MOUNT VERNON, Ohio — Driving across the knolls and swales of his Knox County farm — Scott Harmon points through the window of his Gator, showing dozens of varieties of grasses and trees that he’s established. Or, perhaps more accurately, they were established by nature.
In truth, there’s a little of both, but nature is mostly in charge.
“To the untrained eye, this looks like weeds,” says Harmon.
But if you look a little closer, you can see young trees emerging beneath the grass, and in the distance — where the ground has been left alone the longest — the trees are many feet taller than the grass and will one day become mature timber.
It’s all part of a popular farm and conservation program started 30 years ago, known as the Conservation Reserve Program, or CRP. The program pays eligible farmers to enroll in conservation-minded contracts, that meet targeted conservation goals, and keep the land out of crop production.
Making a difference
The program was started in 1985, under the Ronald Reagan administration — and has been re-authorized by Congress and the farm bill ever since.
John Block, an Illinois farmer who was also U.S. secretary of agriculture at the time, said CRP was a way of compensating landowners for conservation — but also for taking some land out of production — in an effort to boost farm prices.
”It’s serving two purposes very effectively,” said Block. ”I’m quite proud of it.”
Today, his family uses CRP on a little more than 150 of their 4,000-acre operation — mostly along creeks and rivers.
Block said the idea for CRP came from several people, but when leaders were discussing it, ”I was a champion pushing it.”
In its 30th year, CRP is credited with preventing more than 9 billion tons of soil erosion, and reducing about 95 percent of nitrogen runoff and 85 percent of phosphorus runoff — compared to tilled cropland.
- • •
At Harmon’s place, just east of Fredericktown, the program has reduced erosion, improved plant diversity, led to reforestation, and better wildlife habitat.
“It (CRP) maintains the biomass permanently, to keep the wind and rain from eroding the topsoil away,” Harmon said.
“I know that the reason we’ve got birds now, is because of the habitat,” he said.
Harmon and his son, Wyat, a senior at Fredericktown High School, are avid hunters. But they have a strong connection to agriculture, and chose CRP for more than just hunting.
Scott Harmon is a veterinarian and rents his crop ground to a neighboring dairy farmer. He used to dairy farm himself, and said CRP allows landowners to have “a balance” between crops and conservation land.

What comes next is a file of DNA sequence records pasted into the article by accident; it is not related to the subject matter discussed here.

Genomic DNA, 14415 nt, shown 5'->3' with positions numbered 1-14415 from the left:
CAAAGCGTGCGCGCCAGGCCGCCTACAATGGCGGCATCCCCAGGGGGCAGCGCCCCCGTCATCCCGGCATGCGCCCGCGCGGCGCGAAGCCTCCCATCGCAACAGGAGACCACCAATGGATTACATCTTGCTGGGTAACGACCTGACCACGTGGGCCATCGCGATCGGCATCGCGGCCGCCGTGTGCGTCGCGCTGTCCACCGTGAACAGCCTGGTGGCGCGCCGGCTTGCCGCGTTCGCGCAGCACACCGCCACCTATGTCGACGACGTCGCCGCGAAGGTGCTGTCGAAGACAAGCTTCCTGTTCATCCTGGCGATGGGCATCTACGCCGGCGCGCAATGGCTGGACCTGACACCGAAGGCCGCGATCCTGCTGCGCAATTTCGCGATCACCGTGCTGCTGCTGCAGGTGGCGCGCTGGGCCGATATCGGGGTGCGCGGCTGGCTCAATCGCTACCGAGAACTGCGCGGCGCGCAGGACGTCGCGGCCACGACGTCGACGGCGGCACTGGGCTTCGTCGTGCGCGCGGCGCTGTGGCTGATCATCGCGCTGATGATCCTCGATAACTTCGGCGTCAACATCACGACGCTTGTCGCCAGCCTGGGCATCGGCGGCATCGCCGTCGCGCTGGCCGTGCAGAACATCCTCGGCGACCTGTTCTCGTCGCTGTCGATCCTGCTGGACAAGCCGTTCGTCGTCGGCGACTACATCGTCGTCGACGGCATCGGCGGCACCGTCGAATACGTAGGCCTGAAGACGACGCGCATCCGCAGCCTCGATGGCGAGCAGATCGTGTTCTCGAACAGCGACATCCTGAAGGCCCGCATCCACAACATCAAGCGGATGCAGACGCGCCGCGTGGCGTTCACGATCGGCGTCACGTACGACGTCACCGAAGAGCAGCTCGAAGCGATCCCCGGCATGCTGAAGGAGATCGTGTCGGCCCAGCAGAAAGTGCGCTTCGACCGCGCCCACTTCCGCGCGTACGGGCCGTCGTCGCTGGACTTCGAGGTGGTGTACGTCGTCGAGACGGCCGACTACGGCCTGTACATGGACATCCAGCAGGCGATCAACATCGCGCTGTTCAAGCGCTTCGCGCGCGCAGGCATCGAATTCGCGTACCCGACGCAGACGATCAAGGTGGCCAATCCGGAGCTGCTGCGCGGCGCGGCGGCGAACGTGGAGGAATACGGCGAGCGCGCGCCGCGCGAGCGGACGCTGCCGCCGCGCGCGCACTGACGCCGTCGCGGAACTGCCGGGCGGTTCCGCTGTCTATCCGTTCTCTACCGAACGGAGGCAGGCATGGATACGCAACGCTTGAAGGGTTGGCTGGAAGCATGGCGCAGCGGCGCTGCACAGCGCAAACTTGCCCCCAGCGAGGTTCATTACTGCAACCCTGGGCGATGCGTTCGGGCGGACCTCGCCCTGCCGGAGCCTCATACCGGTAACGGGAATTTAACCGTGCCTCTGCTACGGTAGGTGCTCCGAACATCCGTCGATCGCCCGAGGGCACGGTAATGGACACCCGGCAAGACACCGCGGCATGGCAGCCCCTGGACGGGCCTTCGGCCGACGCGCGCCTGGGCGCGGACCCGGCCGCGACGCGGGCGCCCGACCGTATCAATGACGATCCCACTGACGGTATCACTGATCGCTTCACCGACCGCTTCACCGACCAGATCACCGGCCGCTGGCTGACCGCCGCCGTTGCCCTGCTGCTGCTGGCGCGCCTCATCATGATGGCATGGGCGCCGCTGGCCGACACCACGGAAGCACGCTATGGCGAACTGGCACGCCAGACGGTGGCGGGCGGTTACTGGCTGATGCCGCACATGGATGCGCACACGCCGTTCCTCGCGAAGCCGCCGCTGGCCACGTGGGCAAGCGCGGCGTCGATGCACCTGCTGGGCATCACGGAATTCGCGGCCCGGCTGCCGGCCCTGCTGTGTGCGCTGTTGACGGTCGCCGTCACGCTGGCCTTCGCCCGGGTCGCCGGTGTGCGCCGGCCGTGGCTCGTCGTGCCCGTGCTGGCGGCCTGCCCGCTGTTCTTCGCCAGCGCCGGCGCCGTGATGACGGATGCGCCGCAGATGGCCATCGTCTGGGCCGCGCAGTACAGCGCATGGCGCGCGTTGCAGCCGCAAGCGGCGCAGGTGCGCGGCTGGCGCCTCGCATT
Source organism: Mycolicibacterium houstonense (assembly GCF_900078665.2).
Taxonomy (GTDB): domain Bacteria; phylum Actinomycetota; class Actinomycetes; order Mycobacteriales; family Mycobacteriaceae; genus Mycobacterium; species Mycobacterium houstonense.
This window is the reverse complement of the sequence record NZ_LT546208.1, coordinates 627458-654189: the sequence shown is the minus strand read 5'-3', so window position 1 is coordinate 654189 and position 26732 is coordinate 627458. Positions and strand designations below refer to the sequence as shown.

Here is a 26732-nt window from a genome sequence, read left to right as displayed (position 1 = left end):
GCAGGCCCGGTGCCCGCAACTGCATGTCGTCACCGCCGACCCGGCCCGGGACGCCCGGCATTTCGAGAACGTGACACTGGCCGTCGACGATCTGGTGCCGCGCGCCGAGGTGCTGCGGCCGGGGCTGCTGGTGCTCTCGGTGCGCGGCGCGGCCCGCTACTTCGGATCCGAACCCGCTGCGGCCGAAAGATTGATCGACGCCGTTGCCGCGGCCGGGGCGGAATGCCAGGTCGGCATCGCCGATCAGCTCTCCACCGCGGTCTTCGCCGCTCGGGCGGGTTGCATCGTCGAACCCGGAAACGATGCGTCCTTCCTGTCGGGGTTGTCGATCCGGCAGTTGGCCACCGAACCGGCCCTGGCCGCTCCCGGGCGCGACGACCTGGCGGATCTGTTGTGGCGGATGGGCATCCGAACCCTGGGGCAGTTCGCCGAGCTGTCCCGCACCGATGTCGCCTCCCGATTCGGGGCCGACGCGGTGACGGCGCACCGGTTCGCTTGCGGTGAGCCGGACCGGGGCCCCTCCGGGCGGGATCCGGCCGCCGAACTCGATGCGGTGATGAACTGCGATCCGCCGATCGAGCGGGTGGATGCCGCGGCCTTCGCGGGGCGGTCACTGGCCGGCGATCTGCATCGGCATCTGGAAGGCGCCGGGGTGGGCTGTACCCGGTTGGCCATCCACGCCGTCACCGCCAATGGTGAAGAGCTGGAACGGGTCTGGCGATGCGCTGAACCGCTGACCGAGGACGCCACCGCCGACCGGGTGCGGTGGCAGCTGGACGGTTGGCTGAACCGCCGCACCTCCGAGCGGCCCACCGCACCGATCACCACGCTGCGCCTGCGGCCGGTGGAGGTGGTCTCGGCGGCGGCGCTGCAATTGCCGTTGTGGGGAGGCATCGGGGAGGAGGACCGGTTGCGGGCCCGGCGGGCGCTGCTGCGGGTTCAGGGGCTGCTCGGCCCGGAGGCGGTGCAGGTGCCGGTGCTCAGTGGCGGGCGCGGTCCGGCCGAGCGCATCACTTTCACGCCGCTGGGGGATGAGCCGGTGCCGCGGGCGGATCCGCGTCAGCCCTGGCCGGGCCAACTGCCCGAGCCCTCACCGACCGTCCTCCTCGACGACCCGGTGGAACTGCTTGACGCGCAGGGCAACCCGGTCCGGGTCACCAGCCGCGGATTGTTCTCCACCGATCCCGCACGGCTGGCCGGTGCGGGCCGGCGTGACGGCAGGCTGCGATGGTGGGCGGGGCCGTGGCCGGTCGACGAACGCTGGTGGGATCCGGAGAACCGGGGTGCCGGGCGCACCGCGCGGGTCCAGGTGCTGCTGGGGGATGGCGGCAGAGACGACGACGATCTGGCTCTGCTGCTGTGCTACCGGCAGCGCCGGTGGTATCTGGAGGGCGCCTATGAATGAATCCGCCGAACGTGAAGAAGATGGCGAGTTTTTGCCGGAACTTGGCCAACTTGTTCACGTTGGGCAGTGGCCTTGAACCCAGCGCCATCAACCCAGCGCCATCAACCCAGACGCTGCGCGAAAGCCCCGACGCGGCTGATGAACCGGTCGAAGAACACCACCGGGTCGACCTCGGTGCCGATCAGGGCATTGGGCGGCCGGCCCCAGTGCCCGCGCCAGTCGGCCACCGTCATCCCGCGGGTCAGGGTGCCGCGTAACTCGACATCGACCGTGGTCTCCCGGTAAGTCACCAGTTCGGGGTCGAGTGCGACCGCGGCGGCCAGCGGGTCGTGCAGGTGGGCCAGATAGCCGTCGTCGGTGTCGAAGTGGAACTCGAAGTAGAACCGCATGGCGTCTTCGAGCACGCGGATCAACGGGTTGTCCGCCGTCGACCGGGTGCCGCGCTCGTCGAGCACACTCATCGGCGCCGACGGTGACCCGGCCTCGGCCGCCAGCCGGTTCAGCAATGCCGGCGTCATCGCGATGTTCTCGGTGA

They keep farming their best ground, and leave the rest in conservation.
Harmon enrolled his first CRP ground about 17 years ago, focussing on highly erodible ground and ground that was the least farmable. Today, he has about 126 acres in CRP, and his earliest CRP ground is supporting a healthy stand of trees.
When he enrolled, he said the program was paying about the same as he could get for renting the ground. CRP rental payments are re-evaluated on a regular basis, to keep up with the changing markets.
“You’re not going to get rich from CRP, but nobody just gets rich from renting the ground out (to crops) either,” Harmon said.
In Crawford County, grain farmer Tom Miller uses CRP in some form across most of his 3,700-acre operation. All of the land he owns has a buffer strip, and so does about 90 percent of his rented ground.
“Conservation is a priority,” said Miller, who is also a 12-year board member of the Crawford Soil and Water Conservation District. “Whatever it takes to take care of the streams and lakes.”
He also uses cover crops and no-till, and believes the combination, along with CRP, has made a big difference in reducing nutrient loss and improving soil health. Only about 10 percent of his land drains north, into the Lake Erie watershed, with the rest going south, toward the Mississippi.
In Ohio, most water quality discussions have focussed on the Lake Erie watershed — but Miller said all water is important.
He said buffers could make an “immense impact” if more landowners would use them, especially in sensitive areas. But they’re just one tool among many, and Miller said it takes a combined effort — between rural and urban — to improve water quality.
- • •
Part of the reason more land isn’t in CRP is because of the cap, or limit on accepted acres. When the program was started, in 1985, the goal was to enroll about 40 million acres.
Over the years, the cap has been reduced during farm bill discussions, and in the 2014 farm bill, was reduced to a record low 24 million acres.